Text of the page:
The morning is still dank, but as I brew coffee and decamp the sun burns through....it’s great, like the day is waking up with each second seeing changes in light, space, and clarity of views.

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A terrific mountain vista opens up – an inversion obscuring the valley but burning off fast.

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These are the hillsides and mountains I was on just a few days ago, the change in perspective means I play little cartographic games in my head for much of the early day.

It’s a bit of a rush to the first hut – the Refuge du Plan de Lac as my powdered breakfast has not really done enough.

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And breakfast (only two-hours late) arrives....

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Soon I cross my path as I head up the Vallon de la Leisse two-thirds of the way towards completing the wobbly figure-of-eight route I’d planned.

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But first the Col de la Vanoise must be crossed – its low, but I still find it hard going. And busy. Very.

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There is a fine old stone refuge at the col...which sleeps about 150 I think.....it is counterpointed by a cafe that looks like it has been made from packing cases that is crawling with people. I don’t tarry – it’s a honeypot too far for me.

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The valley and a bed tempt. The 1100m descent in sweltering heat tempers that anticipation of comfort somewhat :cry:

Nay matter....a commodious accommodation is obtained.

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Day Seven: 23km, 14 miles, 1650m

It is hot. Had I known it I could have taken the little motorised tourist train to the trailhead....if I could ever have recovered from the indignity. But it is a pleasant (very steep) walk on good tracks away from Pralognan-la-Vanoise towards the Refuge Peclet Poset.

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The crowds thin out higher up the trail, it’s a good area for picnicking.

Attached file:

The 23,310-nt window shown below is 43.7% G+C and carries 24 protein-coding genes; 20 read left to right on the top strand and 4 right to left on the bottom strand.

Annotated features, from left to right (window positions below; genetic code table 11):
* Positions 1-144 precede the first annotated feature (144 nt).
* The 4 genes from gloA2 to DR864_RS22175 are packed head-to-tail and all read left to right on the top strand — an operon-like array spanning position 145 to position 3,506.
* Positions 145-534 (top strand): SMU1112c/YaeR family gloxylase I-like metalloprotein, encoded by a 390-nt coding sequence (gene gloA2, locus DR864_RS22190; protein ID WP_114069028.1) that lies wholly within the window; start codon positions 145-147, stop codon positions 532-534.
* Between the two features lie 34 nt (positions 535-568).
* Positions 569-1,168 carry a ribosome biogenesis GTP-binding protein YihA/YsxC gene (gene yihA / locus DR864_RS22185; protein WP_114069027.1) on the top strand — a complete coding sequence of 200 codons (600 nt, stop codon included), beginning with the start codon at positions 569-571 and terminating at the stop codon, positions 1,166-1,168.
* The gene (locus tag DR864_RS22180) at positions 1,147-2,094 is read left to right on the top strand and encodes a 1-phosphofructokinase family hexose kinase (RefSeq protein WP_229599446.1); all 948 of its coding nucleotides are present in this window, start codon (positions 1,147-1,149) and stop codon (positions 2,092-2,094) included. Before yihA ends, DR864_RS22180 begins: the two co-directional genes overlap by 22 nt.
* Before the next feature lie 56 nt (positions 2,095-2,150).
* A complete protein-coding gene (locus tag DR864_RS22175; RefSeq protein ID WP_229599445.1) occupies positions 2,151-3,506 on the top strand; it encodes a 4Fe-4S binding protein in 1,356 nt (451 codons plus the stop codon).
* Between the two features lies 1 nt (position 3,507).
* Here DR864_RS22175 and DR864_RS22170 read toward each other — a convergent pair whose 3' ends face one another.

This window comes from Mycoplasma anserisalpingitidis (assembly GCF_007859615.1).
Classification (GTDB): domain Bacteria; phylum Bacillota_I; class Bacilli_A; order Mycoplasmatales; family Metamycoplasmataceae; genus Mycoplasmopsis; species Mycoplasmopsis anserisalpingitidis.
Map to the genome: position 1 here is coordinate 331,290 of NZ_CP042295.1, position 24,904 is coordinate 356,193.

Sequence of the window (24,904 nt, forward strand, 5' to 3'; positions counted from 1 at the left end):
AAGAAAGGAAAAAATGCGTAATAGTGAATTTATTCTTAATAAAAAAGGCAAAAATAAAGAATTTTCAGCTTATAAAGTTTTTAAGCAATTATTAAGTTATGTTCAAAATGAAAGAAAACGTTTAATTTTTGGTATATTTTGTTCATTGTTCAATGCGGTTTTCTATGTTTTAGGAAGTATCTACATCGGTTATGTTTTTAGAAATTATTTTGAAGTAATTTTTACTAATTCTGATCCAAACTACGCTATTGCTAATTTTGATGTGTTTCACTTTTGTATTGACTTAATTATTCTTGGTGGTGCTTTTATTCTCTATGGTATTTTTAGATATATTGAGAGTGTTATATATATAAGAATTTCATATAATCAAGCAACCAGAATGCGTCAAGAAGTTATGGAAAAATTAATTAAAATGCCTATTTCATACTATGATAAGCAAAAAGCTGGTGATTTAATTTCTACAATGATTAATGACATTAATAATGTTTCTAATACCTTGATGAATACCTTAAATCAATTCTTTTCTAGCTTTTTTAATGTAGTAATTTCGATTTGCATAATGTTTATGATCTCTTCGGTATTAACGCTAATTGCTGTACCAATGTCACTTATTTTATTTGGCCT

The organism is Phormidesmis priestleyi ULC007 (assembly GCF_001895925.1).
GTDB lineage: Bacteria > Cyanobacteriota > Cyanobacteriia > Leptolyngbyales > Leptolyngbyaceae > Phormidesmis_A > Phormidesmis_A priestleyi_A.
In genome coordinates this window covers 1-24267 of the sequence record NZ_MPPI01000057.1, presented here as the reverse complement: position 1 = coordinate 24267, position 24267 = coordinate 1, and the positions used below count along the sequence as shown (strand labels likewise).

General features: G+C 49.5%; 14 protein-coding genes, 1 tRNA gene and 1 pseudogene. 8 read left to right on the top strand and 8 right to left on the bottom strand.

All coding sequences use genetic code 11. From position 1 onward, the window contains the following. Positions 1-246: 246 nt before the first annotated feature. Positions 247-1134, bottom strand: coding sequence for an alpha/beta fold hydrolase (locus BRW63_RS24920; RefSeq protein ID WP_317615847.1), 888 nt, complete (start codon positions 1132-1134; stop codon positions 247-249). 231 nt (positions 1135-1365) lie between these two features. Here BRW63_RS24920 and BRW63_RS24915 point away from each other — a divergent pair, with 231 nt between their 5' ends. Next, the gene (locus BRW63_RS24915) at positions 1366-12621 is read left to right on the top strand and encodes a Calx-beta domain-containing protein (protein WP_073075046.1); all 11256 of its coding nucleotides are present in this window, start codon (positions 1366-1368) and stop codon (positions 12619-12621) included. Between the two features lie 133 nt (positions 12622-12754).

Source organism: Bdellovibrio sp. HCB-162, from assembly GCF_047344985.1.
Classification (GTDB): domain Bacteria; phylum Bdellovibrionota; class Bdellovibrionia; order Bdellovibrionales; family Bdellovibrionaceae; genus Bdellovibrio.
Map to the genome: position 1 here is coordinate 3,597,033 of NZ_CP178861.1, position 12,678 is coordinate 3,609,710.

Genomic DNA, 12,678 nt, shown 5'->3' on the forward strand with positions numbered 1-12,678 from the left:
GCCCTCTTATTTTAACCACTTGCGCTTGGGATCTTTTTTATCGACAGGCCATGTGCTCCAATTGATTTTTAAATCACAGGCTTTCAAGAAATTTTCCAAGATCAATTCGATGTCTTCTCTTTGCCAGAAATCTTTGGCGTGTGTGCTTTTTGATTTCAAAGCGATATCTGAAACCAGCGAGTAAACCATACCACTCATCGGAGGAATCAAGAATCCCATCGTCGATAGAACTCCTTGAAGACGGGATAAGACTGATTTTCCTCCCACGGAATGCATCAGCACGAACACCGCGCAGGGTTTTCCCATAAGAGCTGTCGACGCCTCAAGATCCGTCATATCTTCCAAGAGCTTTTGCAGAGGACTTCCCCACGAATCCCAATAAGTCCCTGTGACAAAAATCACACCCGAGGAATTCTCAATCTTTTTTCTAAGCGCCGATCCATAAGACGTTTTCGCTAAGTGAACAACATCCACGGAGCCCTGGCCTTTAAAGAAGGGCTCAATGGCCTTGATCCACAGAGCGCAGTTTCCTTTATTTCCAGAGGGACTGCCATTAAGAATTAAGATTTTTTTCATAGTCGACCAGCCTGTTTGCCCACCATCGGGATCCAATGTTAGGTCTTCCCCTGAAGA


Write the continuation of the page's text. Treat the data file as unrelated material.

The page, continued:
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Alas at the refuge they tell me that bivouacking at this one is not allowed....and as there are rangers about I guess they mean it. Ho hum, tomorrows col suddenly becomes today’s. I re-gird my mental loins as I head up past a rather bizarre ‘garden of cairns’....

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This climb, to the 2796m Col de Chaviere is easy in one respect – my lungs have adjusted, but tough in another, there is loose 45 degree scree to play with just before you top out...

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Once there, slightly more ‘rural’ grassy vistas open up to the South – skiing territory; but the views are good in all directions.

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And the descent straightforward and well marked.

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There are a lot of craters around and I wonder if these might be the culprits..

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Down.....down....

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I am the only guest at the private refuge. I camp outside and eat (a lot) inside.

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Day Eight: 7km, 4 miles, 21m

Not a day as such...more like 90 minutes. Straight down to Modane.

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Not the most prepossessing place to stay so I hop a train for a day in a nice village before the flight and train home.

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edhyatt
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Re: Alps: La Vanoise tour

Postby rlown » Sat Nov 28, 2015 8:17 pm

A clue. The bulls have horns and that little thingee hanging down, mid line. Cows have udders. Never harass the bull :)

You guys have a lot of shelters available. Dang.

Nice report,

Russ
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Re: Alps: La Vanoise tour

Postby maverick » Sun Nov 29, 2015 11:58 am

This TR of the several you have recently posted is my favorite, beautiful place, with big mountain scenery and gorgeous deep valleys! Thanks
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Re: Alps: La Vanoise tour

Postby edhyatt » Sun Nov 29, 2015 12:40 pm

rlown wrote:You guys have a lot of shelters available. Dang.


The infrastructure is well-developed and can be useful; its not exactly wilderness though...and as to sleeping in some of the huts - yuck

maverick wrote:This TR of the several you have recently posted is my favorite, beautiful place, with big mountain scenery and gorgeous deep valleys! Thanks


You are very welcome. I tried to be there a few years earlier but a big dump of snow scotched that attempt...